Yellowstone National Park
Wyoming, Montana and Idaho
On March 1st, 1872, Ulysses Grant ( president) made Yellowstone the first national park in the world. In 1886, Yellowstone came under military jurisdiction to stop opportunists from destroying it. In 1894, congress passed a law that made it illegal to kill wildlife in Yellowstone. This caused Yellowstone to become more like a national park and have more animals within its borders. In 1916, the National Park service was put in place at Yellowstone. In 1988, massive forest fires burnt 1.4 million acres of Yellowstone. In 1995, wolves were reintroduced. Yellowstone has changed throughout history a lot. At first it was a park that had no rules and was expensive. Now, it is less expensive and has rules against killing animals and destroying the park. The park is more safe, preserved, and has more nature than it did before.
Summer - Daytime temperatures between 70-80 Fahrenheit and drop at night to sometimes below freezing. Lots of thunderstorms.
Winter - 0-20 Fahrenheit during the day and subzero temperatures in the night. About 150 inches of snow per year.
Spring and Fall - Daytime temperatures 30-60 Fahrenheit and nighttime temperatures in the teens. Weather has lots of sudden changes and snow is common.
In the last 50 years, Yellowstone has gotten warmer and growing season has grown over 30 days longer. Climate has changed to be warmer and for the warm seasons.
Activities and Events
When Yellowstone first opened there were no planned activities or rangers to guide you through the park. You were basically on your own. After 1916, when the National Park Service was put in place at Yellowstone, rangers were stained at Yellowstone. Now they have activities that were not there before because of the rangers. Some activities they have now that they did not have before are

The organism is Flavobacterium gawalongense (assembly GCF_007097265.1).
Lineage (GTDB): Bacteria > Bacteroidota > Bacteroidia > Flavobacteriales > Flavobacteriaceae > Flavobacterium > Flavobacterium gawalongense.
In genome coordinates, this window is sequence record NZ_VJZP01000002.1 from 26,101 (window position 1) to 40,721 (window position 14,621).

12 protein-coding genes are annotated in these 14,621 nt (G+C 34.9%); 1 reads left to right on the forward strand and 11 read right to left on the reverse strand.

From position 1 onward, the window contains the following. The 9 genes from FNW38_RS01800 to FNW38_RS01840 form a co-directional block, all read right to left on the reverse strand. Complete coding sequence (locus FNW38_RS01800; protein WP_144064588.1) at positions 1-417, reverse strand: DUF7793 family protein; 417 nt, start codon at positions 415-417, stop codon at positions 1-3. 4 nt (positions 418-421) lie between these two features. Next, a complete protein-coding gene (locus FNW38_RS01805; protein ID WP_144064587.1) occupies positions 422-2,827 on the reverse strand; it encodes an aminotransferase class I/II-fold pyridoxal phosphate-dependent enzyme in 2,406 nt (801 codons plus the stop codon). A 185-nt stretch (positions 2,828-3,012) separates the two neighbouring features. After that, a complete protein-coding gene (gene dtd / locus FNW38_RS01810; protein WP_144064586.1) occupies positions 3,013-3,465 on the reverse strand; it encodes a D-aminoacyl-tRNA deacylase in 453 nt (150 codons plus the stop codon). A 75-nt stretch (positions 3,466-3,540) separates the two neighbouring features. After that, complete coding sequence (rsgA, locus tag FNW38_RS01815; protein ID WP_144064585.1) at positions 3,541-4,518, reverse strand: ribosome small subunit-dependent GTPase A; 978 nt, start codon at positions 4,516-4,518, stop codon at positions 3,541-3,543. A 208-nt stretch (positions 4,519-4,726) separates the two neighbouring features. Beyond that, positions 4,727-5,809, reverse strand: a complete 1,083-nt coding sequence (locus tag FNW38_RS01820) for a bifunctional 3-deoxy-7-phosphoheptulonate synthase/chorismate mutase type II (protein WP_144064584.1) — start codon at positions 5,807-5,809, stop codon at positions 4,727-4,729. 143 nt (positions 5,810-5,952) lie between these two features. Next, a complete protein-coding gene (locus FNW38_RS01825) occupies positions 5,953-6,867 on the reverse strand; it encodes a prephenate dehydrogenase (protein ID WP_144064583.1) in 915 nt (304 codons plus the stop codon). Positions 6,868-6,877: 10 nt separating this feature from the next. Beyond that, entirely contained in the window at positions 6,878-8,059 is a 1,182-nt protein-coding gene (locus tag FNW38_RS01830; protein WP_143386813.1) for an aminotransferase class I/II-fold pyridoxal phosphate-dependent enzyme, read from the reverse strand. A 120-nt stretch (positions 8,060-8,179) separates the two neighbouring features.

-Back country camping and hiking
-Ranger explore activities
-Skiing and snowshoeing
-Tours (Geysers, Land, Water)
-Horse and llama riding
The activities at Yellowstone have changed because before there were no planned activities and now there are ranger led, organized activities.
Association with Native Americans
Native Americans used Yellowstone as their homes, hunting grounds, transportation routes and many other reasons. The Shoshone, Bannock, Nez Perce, Flathead, Crow, and Cheyenne tribes used the flat areas for campsites because they had lots of wildlife and were good for hunting. Additionally, they used the hot springs for cooking and preparing hides. Also, the native Americans used Obsidian Cliff, which is located in Yellowstone, to gather obsidian for tools. They also used the Bannock Trail in the park to travel to areas with buffalo (the buffalo had gone extinct in their homeland) and to transport attack parties in times of war. When Yellowstone National Park opened in 1872, Native Americans were driven out of the park. But they had been seen there by tourist as late as the 1900's.